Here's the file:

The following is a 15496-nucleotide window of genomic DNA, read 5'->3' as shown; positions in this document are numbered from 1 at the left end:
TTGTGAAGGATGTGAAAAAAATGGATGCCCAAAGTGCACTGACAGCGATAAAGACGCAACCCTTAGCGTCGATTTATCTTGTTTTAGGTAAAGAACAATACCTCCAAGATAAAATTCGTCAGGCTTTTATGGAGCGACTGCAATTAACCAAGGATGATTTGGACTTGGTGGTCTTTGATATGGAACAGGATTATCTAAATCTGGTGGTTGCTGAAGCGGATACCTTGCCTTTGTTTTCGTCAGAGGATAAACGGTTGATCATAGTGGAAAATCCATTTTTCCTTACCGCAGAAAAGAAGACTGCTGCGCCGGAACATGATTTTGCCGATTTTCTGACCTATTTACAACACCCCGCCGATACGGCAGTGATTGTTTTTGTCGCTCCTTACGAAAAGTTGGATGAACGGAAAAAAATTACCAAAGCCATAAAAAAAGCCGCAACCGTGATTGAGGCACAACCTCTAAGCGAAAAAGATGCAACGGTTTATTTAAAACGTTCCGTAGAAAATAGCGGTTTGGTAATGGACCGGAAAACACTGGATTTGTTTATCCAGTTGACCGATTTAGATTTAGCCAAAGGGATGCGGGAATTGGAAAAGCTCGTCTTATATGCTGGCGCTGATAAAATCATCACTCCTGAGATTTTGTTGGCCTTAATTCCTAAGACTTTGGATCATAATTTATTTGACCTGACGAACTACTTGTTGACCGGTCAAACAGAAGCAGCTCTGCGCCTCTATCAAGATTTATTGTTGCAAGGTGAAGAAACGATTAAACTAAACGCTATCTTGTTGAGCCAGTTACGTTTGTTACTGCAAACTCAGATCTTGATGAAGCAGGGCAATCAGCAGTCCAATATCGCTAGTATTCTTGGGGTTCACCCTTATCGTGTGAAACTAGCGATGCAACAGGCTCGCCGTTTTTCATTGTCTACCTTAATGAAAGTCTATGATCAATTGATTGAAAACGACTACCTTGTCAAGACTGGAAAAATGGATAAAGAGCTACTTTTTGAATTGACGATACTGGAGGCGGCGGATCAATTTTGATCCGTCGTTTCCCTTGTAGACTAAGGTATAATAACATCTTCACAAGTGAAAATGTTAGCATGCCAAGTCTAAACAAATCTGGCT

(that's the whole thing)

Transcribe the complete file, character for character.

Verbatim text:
The following is a 15496-nucleotide window of genomic DNA, read 5'->3' as shown; positions in this document are numbered from 1 at the left end:
TTGTGAAGGATGTGAAAAAAATGGATGCCCAAAGTGCACTGACAGCGATAAAGACGCAACCCTTAGCGTCGATTTATCTTGTTTTAGGTAAAGAACAATACCTCCAAGATAAAATTCGTCAGGCTTTTATGGAGCGACTGCAATTAACCAAGGATGATTTGGACTTGGTGGTCTTTGATATGGAACAGGATTATCTAAATCTGGTGGTTGCTGAAGCGGATACCTTGCCTTTGTTTTCGTCAGAGGATAAACGGTTGATCATAGTGGAAAATCCATTTTTCCTTACCGCAGAAAAGAAGACTGCTGCGCCGGAACATGATTTTGCCGATTTTCTGACCTATTTACAACACCCCGCCGATACGGCAGTGATTGTTTTTGTCGCTCCTTACGAAAAGTTGGATGAACGGAAAAAAATTACCAAAGCCATAAAAAAAGCCGCAACCGTGATTGAGGCACAACCTCTAAGCGAAAAAGATGCAACGGTTTATTTAAAACGTTCCGTAGAAAATAGCGGTTTGGTAATGGACCGGAAAACACTGGATTTGTTTATCCAGTTGACCGATTTAGATTTAGCCAAAGGGATGCGGGAATTGGAAAAGCTCGTCTTATATGCTGGCGCTGATAAAATCATCACTCCTGAGATTTTGTTGGCCTTAATTCCTAAGACTTTGGATCATAATTTATTTGACCTGACGAACTACTTGTTGACCGGTCAAACAGAAGCAGCTCTGCGCCTCTATCAAGATTTATTGTTGCAAGGTGAAGAAACGATTAAACTAAACGCTATCTTGTTGAGCCAGTTACGTTTGTTACTGCAAACTCAGATCTTGATGAAGCAGGGCAATCAGCAGTCCAATATCGCTAGTATTCTTGGGGTTCACCCTTATCGTGTGAAACTAGCGATGCAACAGGCTCGCCGTTTTTCATTGTCTACCTTAATGAAAGTCTATGATCAATTGATTGAAAACGACTACCTTGTCAAGACTGGAAAAATGGATAAAGAGCTACTTTTTGAATTGACGATACTGGAGGCGGCGGATCAATTTTGATCCGTCGTTTCCCTTGTAGACTAAGGTATAATAACATCTTCACAAGTGAAAATGTTAGCATGCCAAGTCTAAACAAATCTGGCT